Then there was the Golden Gate Bridge. There must have been a thousand comparable incidents across the globe, but the Gate was the one that caught everybody’s imagination. A Wall came down across either end of the bridge, slicing through the cables, smashing concrete, and imprisoning everybody on there. We watched them on the web-cams. They climbed through the wreckage of the cars and trucks that hadn’t been able to stop in time and had smashed into the Walls."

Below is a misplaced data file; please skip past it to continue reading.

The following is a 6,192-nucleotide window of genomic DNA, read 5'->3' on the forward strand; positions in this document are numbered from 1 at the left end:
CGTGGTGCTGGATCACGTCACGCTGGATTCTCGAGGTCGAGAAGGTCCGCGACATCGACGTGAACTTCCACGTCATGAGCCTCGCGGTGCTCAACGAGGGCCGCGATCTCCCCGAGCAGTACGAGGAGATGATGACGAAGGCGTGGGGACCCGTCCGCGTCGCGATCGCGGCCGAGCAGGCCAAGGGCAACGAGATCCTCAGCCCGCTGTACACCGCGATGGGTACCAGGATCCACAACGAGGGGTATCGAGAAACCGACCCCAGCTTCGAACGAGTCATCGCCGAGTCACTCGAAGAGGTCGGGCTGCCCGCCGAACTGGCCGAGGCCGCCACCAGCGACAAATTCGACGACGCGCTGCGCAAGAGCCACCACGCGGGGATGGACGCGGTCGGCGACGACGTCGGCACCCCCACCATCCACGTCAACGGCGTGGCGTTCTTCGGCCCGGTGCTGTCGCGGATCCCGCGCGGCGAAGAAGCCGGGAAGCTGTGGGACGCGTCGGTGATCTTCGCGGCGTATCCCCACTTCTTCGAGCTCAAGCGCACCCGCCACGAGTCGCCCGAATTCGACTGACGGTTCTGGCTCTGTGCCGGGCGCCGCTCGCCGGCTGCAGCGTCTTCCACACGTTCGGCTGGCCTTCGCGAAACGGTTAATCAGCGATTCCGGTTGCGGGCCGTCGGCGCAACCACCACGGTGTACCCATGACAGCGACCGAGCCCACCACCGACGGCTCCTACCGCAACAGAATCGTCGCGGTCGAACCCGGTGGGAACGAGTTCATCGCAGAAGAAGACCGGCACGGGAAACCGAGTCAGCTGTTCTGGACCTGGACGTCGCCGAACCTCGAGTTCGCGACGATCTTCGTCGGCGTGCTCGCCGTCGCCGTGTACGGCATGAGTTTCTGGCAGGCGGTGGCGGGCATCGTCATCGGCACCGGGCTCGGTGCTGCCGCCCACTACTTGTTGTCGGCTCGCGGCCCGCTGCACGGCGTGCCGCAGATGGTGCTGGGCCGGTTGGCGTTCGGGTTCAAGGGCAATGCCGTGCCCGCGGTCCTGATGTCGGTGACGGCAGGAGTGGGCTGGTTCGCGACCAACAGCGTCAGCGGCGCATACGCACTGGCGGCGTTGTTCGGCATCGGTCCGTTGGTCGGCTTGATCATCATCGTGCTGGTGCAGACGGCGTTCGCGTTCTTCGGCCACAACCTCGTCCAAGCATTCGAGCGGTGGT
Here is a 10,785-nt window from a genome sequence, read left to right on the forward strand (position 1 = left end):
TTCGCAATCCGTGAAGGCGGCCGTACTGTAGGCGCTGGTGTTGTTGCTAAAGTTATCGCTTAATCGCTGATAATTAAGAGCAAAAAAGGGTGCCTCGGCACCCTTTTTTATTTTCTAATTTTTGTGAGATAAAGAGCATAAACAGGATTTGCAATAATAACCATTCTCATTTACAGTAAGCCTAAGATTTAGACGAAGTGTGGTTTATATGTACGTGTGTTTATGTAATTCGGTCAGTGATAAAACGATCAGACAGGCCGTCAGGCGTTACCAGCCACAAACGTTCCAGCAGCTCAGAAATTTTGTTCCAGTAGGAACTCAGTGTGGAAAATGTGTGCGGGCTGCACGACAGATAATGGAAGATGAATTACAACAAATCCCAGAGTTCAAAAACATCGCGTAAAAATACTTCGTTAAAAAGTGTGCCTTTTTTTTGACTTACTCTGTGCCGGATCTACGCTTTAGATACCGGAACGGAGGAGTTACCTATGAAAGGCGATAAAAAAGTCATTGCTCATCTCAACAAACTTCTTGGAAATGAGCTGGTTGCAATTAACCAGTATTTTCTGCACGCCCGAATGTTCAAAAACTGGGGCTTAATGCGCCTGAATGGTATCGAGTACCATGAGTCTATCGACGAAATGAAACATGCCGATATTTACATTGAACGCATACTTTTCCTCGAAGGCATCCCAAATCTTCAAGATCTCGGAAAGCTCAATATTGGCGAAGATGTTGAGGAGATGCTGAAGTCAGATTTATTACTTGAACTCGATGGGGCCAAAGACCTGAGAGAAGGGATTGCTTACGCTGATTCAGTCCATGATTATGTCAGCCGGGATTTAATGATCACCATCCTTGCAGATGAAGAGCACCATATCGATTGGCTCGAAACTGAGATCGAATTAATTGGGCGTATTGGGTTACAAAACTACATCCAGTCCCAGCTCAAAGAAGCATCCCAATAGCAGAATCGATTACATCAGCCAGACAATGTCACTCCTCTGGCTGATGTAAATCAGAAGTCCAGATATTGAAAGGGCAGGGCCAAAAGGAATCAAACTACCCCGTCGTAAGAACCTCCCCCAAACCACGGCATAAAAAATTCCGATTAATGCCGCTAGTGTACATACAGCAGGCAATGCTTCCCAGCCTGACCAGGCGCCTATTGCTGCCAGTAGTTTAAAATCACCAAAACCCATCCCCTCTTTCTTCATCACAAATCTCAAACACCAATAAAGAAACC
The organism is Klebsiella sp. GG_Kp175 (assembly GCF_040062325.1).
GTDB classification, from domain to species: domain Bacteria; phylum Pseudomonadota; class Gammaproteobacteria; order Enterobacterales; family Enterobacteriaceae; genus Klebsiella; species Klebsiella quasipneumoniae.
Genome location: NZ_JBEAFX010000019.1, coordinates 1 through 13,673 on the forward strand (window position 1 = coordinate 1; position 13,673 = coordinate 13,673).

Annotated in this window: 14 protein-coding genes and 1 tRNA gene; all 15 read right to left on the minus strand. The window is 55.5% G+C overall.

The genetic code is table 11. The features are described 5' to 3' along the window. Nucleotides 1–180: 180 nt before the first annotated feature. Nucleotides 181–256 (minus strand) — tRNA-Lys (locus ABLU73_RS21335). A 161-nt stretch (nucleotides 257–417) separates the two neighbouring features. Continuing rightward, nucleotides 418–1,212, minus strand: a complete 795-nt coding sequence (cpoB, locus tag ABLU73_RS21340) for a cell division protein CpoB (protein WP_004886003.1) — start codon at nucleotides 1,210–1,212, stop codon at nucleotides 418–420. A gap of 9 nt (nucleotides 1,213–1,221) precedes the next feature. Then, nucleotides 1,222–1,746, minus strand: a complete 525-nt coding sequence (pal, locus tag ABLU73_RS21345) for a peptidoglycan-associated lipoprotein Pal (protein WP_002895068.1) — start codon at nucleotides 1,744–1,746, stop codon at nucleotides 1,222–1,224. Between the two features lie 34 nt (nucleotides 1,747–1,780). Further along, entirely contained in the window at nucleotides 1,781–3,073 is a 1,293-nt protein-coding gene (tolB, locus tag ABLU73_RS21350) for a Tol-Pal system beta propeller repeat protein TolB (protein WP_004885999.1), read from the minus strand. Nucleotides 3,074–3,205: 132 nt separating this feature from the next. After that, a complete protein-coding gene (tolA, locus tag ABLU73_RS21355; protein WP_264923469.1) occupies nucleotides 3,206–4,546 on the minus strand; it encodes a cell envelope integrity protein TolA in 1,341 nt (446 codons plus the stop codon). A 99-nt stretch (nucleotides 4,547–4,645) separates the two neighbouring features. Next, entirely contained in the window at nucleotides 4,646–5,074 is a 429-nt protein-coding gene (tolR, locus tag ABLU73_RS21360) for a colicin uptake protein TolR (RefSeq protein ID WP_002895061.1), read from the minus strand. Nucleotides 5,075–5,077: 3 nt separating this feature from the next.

This is the story that I submitted back in the spring and almost made it into the Catastrophia anthology. It's back out there, but once King's novel has been released, I guess I won't be submitting it anywhere else.

I had no idea of King's book until about ten minutes ago when idly surfing the web trying to avoid starting work.

Del
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« Reply #13 on: October 02, 2009, 03:27:57 AM »

Oh, I dunno, Del - yours will probably be better than his afro
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« Reply #14 on: October 02, 2009, 05:39:39 AM »

Bummer, Del. But it does go to show how few original ideas there are out there.